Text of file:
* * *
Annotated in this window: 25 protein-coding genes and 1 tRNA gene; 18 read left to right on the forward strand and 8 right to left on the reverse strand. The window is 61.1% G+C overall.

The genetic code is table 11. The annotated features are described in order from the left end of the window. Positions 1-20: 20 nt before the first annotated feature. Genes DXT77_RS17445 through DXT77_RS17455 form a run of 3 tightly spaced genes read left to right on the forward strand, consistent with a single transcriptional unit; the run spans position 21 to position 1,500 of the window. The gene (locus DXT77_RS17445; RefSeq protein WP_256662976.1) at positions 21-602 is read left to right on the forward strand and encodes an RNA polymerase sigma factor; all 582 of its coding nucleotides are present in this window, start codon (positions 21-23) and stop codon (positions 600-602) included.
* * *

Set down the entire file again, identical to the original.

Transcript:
Annotated in this window: 25 protein-coding genes and 1 tRNA gene; 18 read left to right on the forward strand and 8 right to left on the reverse strand. The window is 61.1% G+C overall.

The genetic code is table 11. The annotated features are described in order from the left end of the window. Positions 1-20: 20 nt before the first annotated feature. Genes DXT77_RS17445 through DXT77_RS17455 form a run of 3 tightly spaced genes read left to right on the forward strand, consistent with a single transcriptional unit; the run spans position 21 to position 1,500 of the window. The gene (locus DXT77_RS17445; RefSeq protein WP_256662976.1) at positions 21-602 is read left to right on the forward strand and encodes an RNA polymerase sigma factor; all 582 of its coding nucleotides are present in this window, start codon (positions 21-23) and stop codon (positions 600-602) included.